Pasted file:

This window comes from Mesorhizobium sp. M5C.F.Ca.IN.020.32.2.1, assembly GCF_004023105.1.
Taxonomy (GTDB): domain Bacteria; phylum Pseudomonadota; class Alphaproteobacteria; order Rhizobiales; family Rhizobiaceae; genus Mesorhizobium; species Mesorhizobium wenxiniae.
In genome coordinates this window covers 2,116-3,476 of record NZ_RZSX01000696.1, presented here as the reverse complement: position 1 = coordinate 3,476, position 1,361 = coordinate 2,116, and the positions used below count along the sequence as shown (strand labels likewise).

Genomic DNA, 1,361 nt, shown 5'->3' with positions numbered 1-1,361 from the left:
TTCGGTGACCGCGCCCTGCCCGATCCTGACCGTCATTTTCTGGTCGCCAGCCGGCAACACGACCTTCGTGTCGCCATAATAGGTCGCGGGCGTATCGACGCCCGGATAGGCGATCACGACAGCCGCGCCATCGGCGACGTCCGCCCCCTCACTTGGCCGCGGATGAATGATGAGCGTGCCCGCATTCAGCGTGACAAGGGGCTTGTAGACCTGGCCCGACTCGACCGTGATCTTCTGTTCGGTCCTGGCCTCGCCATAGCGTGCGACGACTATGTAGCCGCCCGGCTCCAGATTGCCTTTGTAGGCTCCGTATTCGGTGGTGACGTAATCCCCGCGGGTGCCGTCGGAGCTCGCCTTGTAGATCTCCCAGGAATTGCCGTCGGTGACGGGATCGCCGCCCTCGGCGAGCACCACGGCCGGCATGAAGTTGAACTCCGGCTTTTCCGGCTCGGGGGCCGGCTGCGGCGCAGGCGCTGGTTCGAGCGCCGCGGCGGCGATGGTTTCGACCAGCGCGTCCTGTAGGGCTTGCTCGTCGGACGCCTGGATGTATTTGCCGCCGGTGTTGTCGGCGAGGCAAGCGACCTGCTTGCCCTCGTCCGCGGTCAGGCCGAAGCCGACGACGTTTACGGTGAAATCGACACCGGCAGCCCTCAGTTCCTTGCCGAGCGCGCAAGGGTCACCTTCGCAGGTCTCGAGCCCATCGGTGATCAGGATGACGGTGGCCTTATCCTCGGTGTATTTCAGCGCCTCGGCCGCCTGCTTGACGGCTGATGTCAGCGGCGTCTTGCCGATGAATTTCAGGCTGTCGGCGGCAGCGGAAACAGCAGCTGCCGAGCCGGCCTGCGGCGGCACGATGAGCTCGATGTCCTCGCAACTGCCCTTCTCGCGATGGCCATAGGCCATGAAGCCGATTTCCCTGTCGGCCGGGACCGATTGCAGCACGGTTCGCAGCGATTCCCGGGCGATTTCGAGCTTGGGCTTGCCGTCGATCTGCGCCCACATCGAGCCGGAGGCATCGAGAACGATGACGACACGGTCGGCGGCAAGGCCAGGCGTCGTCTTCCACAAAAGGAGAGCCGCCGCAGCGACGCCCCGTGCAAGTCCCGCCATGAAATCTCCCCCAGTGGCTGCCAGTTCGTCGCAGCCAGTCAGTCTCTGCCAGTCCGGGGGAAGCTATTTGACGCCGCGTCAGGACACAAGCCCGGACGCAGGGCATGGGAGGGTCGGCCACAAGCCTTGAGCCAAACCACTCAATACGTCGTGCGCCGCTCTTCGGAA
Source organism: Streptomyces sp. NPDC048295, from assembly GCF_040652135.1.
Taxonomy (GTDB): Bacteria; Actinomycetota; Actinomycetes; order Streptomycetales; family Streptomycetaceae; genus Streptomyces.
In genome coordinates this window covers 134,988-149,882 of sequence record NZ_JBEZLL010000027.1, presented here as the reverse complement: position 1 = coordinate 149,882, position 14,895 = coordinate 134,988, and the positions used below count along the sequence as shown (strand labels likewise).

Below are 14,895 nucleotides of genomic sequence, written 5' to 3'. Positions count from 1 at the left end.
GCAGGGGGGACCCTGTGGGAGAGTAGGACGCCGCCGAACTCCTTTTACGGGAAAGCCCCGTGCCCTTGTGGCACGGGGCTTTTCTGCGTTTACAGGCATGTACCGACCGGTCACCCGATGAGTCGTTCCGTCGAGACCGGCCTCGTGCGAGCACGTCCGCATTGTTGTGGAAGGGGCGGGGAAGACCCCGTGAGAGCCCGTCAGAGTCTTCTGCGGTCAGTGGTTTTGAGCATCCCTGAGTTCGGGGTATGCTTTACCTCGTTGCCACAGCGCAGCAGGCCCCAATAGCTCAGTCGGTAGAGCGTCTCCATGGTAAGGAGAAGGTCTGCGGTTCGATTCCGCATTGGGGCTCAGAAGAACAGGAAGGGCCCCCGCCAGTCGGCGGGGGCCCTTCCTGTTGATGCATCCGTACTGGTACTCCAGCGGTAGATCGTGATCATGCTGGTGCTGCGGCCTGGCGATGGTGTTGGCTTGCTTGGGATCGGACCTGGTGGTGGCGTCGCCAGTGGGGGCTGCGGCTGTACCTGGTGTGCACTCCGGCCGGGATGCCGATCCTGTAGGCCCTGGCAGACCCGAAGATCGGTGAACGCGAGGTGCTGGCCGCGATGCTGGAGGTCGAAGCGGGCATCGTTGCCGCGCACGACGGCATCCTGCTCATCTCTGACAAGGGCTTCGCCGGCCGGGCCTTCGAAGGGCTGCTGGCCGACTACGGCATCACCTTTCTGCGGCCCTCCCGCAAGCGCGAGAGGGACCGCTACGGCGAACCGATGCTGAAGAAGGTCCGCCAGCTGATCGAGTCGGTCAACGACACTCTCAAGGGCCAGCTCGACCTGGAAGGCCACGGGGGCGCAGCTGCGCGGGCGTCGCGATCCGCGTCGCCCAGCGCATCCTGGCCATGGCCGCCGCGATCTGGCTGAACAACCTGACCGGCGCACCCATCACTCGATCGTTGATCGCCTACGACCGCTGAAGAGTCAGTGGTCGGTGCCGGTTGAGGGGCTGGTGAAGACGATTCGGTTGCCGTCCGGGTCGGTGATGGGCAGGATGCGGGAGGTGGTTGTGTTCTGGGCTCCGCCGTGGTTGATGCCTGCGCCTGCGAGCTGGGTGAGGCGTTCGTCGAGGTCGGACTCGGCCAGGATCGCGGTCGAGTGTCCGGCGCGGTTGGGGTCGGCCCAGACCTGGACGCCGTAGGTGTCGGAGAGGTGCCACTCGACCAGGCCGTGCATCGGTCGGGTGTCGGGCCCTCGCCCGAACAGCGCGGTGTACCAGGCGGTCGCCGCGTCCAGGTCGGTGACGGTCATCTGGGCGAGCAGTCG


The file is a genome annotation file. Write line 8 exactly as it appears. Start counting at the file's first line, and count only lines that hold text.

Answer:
In genome coordinates this window covers 134,988-149,882 of sequence record NZ_JBEZLL010000027.1, presented here as the reverse complement: position 1 = coordinate 149,882, position 14,895 = coordinate 134,988, and the positions used below count along the sequence as shown (strand labels likewise).